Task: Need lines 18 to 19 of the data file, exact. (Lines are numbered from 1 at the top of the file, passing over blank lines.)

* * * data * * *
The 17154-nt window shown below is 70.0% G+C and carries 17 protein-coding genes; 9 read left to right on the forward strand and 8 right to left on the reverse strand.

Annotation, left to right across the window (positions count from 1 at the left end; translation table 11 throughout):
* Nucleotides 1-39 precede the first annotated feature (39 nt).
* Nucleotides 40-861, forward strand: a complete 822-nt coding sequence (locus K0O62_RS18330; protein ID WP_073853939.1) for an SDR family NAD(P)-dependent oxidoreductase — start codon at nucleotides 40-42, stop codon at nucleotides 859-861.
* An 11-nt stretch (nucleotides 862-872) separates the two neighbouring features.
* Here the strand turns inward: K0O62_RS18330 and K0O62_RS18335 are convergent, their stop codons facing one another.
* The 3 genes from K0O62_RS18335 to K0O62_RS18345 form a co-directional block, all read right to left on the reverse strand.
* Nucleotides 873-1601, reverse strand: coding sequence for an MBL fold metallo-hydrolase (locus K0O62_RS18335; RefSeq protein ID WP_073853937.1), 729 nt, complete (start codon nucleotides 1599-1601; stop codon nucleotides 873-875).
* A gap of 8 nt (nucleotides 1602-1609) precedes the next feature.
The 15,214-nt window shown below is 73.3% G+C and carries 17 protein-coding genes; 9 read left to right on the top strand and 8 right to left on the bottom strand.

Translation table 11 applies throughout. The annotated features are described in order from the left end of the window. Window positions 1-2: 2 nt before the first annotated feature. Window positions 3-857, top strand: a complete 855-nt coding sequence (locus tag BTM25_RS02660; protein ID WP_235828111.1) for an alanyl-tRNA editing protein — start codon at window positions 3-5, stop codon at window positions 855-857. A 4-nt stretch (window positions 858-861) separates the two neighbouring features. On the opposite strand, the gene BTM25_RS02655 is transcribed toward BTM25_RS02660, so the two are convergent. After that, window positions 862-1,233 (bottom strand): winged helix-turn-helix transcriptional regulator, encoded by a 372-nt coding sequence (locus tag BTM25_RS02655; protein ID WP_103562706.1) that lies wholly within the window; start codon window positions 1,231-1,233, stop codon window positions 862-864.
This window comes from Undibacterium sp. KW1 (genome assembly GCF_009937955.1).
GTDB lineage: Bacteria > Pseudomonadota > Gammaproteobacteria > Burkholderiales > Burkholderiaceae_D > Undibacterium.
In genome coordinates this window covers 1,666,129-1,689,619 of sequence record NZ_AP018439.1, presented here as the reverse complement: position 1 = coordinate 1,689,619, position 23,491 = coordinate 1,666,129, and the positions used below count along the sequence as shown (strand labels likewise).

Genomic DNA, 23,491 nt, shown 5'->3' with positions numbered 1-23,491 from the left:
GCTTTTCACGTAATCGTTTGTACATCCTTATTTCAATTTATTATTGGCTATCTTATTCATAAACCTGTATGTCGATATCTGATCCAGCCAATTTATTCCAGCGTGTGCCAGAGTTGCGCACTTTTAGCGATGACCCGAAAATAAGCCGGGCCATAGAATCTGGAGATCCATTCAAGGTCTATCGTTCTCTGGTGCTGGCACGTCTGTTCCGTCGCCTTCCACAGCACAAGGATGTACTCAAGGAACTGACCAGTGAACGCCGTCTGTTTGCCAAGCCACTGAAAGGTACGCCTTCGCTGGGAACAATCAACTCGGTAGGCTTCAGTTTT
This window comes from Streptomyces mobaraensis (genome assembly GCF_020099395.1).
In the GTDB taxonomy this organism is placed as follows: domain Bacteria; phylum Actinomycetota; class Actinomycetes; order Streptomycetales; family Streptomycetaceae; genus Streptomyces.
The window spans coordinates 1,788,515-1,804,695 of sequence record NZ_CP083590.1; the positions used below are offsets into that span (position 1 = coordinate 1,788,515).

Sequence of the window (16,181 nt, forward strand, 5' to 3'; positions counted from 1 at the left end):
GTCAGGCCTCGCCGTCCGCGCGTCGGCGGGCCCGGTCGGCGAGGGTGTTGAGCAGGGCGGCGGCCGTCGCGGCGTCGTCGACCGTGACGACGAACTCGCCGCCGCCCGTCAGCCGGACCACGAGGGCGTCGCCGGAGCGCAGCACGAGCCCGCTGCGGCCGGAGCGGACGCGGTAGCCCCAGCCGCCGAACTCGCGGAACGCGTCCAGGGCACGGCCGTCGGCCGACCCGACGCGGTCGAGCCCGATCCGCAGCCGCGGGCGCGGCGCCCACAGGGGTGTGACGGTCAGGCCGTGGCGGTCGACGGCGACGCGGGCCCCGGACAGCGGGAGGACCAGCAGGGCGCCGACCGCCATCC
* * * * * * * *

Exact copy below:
In the GTDB taxonomy this organism is placed as follows: domain Bacteria; phylum Actinomycetota; class Actinomycetes; order Streptomycetales; family Streptomycetaceae; genus Streptomyces.
The window spans coordinates 1,788,515-1,804,695 of sequence record NZ_CP083590.1; the positions used below are offsets into that span (position 1 = coordinate 1,788,515).